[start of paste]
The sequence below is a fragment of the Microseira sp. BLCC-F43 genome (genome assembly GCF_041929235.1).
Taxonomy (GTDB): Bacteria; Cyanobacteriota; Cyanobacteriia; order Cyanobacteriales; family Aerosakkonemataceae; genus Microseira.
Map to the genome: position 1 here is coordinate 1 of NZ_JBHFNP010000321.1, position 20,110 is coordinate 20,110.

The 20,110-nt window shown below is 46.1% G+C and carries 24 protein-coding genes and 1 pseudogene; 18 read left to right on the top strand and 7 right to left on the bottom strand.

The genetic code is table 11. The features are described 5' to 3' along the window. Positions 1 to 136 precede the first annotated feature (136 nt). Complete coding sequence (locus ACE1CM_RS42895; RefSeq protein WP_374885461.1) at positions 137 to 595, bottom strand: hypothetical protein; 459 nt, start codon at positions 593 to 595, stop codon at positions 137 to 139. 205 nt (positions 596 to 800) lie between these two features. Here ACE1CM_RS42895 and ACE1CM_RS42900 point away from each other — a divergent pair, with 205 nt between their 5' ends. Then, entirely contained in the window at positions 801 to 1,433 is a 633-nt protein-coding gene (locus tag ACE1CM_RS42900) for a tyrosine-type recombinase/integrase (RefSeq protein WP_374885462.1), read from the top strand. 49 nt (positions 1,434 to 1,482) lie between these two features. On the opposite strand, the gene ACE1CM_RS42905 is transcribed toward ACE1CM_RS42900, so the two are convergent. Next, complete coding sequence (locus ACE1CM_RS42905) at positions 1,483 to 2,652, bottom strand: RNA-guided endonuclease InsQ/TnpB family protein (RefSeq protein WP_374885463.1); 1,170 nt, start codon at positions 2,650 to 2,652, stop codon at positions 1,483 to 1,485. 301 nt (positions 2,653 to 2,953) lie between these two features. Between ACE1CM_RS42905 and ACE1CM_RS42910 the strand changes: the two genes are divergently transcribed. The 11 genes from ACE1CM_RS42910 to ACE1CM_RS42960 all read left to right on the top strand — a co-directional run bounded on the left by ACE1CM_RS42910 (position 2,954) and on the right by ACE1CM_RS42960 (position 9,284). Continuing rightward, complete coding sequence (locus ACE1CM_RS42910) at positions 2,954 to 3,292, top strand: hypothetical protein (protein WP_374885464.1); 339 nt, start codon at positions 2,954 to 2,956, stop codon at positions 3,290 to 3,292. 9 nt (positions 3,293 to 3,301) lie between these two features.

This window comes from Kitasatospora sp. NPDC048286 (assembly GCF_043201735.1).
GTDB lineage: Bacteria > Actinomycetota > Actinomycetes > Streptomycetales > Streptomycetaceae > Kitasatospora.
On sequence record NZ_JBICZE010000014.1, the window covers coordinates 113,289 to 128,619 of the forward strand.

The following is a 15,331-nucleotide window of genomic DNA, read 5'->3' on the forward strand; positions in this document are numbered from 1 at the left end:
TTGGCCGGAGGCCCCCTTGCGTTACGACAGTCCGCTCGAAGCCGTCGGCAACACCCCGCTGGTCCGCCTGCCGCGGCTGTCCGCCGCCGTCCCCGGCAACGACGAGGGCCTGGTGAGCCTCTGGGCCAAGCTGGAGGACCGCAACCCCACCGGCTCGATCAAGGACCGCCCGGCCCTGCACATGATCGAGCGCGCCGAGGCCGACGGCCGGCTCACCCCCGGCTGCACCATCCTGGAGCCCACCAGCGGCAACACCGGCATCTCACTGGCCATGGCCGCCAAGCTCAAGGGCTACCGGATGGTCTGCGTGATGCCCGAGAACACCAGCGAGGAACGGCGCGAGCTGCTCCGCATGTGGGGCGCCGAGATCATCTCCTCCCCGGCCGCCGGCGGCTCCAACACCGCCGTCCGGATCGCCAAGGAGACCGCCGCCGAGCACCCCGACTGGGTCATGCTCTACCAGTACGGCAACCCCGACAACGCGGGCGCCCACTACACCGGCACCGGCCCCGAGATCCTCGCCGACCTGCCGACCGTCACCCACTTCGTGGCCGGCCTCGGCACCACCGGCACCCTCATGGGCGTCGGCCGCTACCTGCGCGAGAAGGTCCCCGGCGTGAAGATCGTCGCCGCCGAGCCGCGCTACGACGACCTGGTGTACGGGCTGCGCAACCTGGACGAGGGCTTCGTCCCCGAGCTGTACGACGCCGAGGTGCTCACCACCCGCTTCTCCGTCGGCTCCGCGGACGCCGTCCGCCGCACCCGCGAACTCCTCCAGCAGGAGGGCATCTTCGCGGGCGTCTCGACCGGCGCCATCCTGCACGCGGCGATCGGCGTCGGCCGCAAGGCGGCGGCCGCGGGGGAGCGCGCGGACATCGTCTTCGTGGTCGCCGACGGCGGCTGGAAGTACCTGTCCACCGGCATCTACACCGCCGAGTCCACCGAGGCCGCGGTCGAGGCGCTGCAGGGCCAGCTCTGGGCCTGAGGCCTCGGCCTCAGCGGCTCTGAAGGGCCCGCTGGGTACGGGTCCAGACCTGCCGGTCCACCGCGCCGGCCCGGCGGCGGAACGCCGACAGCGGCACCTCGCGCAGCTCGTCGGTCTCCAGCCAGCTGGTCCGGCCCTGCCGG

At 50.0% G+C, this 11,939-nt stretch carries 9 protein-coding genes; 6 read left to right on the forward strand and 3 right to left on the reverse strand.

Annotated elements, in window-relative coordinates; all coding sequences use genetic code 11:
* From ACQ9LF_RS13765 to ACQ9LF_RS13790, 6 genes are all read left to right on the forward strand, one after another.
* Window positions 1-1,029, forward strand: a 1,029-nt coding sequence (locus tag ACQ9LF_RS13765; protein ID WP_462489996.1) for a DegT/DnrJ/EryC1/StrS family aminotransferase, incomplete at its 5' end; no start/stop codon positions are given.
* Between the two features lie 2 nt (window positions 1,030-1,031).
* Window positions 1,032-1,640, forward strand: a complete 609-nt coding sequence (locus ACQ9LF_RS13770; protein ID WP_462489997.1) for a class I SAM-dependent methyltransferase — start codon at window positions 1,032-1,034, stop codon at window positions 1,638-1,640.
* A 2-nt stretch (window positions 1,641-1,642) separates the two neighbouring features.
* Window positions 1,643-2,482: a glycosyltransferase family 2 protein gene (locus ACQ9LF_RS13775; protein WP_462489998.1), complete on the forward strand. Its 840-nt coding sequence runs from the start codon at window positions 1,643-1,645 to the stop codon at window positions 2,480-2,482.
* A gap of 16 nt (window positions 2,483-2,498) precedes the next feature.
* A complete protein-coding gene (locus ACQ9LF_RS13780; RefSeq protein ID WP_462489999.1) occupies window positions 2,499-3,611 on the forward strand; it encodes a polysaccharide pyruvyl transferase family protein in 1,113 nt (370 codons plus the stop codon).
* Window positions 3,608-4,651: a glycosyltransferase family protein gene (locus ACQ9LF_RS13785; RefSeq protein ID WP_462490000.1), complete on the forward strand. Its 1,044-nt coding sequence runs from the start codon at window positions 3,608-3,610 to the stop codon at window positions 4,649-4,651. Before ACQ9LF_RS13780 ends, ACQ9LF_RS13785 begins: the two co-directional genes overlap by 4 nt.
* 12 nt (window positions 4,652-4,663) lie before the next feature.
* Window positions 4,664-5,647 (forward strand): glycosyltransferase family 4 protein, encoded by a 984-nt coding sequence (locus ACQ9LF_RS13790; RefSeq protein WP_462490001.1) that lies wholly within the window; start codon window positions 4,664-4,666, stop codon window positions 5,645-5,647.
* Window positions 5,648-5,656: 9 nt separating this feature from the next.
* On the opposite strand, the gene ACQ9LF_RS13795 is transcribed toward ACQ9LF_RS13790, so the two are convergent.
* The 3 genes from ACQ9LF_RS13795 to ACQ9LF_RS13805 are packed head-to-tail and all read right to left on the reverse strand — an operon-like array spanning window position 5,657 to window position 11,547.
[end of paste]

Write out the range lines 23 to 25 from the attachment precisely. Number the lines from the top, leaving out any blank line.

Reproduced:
* Window positions 4,664-5,647 (forward strand): glycosyltransferase family 4 protein, encoded by a 984-nt coding sequence (locus ACQ9LF_RS13790; RefSeq protein WP_462490001.1) that lies wholly within the window; start codon window positions 4,664-4,666, stop codon window positions 5,645-5,647.
* Window positions 5,648-5,656: 9 nt separating this feature from the next.
* On the opposite strand, the gene ACQ9LF_RS13795 is transcribed toward ACQ9LF_RS13790, so the two are convergent.